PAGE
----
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Title: Flickchart  
Author: World Heritage Encyclopedia
Language: English
Subject: Internet Movie Database, Social cataloging application, Film criticism
Publisher: World Heritage Encyclopedia


File:Flickchart Logo.png
Web address
Registration Required
Available language(s) English
Created by Jeremy Thompson & Nathan Chase
Launched September 9, 2009[1]
Alexa rank negative increase 134,201 (November 2013)[2]
Current status Active

Flickchart is a Florida-based movie-ranking and social networking website.


Launched in September 2009, Flickchart is the brainchild of web programmer Jeremy Thompson and web designer Nathan Chase.[3] The impetus behind the site's creation came from an argument over the placement of Pulp Fiction and The Empire Strikes Back on the Internet Movie Database Top 250. Thompson and Chase concluded that the limitations of star and number based movie rating systems failed to produce accurate "Best Movie of All Time" lists. Flickchart was designed to remedy the issue by forcing users to decide between two random movies repeatedly until an accurate list is created, rather than rating each movie individually.[4] This approach is intended to encourage users to seriously consider which film they actually prefer. In Thompson's words, regarding the decision process, “Hopefully you’re reliving some of the scenes in your mind and you hate making a definitive pick".[5]

Critical reception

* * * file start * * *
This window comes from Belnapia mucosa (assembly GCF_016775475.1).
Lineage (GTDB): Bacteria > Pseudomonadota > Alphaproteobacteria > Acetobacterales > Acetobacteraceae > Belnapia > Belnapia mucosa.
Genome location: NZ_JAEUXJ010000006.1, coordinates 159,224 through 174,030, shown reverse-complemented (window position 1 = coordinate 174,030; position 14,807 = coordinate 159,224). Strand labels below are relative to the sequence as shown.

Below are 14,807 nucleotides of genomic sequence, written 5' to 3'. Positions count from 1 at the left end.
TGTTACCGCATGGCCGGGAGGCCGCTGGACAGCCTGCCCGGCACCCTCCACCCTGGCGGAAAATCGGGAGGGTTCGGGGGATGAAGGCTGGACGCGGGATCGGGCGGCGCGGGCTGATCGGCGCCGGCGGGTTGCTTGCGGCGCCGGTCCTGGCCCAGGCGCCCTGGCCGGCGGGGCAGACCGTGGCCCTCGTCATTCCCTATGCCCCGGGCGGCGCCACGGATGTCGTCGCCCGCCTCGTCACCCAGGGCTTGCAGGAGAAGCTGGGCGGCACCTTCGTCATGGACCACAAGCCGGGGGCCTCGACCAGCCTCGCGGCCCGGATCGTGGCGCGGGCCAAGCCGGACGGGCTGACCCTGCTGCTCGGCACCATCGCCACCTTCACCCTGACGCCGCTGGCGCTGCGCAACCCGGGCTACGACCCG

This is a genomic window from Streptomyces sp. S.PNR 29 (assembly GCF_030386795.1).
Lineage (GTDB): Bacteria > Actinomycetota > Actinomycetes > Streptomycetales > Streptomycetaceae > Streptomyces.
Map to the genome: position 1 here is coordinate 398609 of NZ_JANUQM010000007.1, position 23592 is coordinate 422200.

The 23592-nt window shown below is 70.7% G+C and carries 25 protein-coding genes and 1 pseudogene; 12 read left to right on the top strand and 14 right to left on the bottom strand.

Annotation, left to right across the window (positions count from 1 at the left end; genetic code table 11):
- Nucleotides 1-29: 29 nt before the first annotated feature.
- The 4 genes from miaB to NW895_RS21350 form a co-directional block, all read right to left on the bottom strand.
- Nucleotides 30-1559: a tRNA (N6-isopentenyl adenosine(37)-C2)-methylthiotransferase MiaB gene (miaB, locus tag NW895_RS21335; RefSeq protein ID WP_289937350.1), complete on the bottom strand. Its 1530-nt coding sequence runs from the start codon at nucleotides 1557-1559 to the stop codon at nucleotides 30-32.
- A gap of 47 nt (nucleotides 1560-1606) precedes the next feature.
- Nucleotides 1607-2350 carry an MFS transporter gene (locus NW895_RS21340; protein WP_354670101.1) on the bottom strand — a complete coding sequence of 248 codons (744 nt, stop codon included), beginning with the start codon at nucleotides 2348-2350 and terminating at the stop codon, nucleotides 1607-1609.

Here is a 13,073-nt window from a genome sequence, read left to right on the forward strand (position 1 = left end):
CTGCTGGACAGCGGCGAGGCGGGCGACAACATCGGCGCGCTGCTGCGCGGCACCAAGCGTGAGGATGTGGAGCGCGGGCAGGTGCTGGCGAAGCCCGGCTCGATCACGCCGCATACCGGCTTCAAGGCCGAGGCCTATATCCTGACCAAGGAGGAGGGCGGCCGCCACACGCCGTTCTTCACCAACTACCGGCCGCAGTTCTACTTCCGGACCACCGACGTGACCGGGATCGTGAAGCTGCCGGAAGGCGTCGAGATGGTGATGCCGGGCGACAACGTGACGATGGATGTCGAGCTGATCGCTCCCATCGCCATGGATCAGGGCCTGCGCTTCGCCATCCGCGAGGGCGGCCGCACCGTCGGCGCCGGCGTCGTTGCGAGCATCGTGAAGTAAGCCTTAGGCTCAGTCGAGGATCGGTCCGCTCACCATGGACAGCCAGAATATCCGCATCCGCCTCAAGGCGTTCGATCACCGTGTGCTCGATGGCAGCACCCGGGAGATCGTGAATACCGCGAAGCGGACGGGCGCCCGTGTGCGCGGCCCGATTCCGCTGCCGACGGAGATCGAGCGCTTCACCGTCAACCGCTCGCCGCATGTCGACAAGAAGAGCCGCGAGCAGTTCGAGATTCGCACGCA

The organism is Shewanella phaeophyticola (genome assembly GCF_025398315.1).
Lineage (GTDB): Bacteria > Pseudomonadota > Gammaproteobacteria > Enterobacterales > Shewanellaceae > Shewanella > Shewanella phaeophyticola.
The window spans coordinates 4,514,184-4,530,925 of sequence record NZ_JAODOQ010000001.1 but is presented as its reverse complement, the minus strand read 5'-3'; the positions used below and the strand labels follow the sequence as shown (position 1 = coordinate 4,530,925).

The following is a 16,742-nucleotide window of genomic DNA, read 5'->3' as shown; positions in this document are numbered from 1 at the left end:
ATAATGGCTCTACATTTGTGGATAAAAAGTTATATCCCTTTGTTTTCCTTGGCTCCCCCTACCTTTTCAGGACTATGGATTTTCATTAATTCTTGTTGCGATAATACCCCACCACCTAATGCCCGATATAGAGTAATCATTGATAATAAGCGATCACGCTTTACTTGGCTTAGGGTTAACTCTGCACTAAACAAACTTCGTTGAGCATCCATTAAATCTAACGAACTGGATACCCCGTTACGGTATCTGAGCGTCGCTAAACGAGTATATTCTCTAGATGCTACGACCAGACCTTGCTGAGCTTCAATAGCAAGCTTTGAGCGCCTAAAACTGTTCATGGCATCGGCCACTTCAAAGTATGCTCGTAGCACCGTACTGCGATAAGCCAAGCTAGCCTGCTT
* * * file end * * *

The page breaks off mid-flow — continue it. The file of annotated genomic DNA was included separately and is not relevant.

Reactions to the site from film bloggers and other observers have been generally positive. Barb Dybwad of Mashable describes the site's "game-like premise" as "rather addictive".[6] Jeremy Smith (a.k.a. "Mr. Beaks") of Ain't It Cool News described himself as hooked after 15 minutes and obsessed after four hours, but stated "Is the process flawless? Hardly." He then explains that films of inferior quality can get stuck near the top of a person's rankings and be hard to dislodge through the random dueling process, because the film must have the right duels against superior films, in order to move downward to its proper place in the rankings.[4] In a June 2009 article, Scott Weinberg of Cinematical called it "easily the coolest movie website of the year" and described himself as "tickled, fascinated, enamored and addicted".[7] The site's addictive qualities have also been given a negative spin, at least humorously, by Cole Abaius at the blog Film School Rejects, in which he contended that Flickchart would "ruin your life." "Why will it ruin your life?" asked Abaius. "Because it’s going to take up all of your time, and all you’ll be doing is tearing your hair out and clicking".[8]


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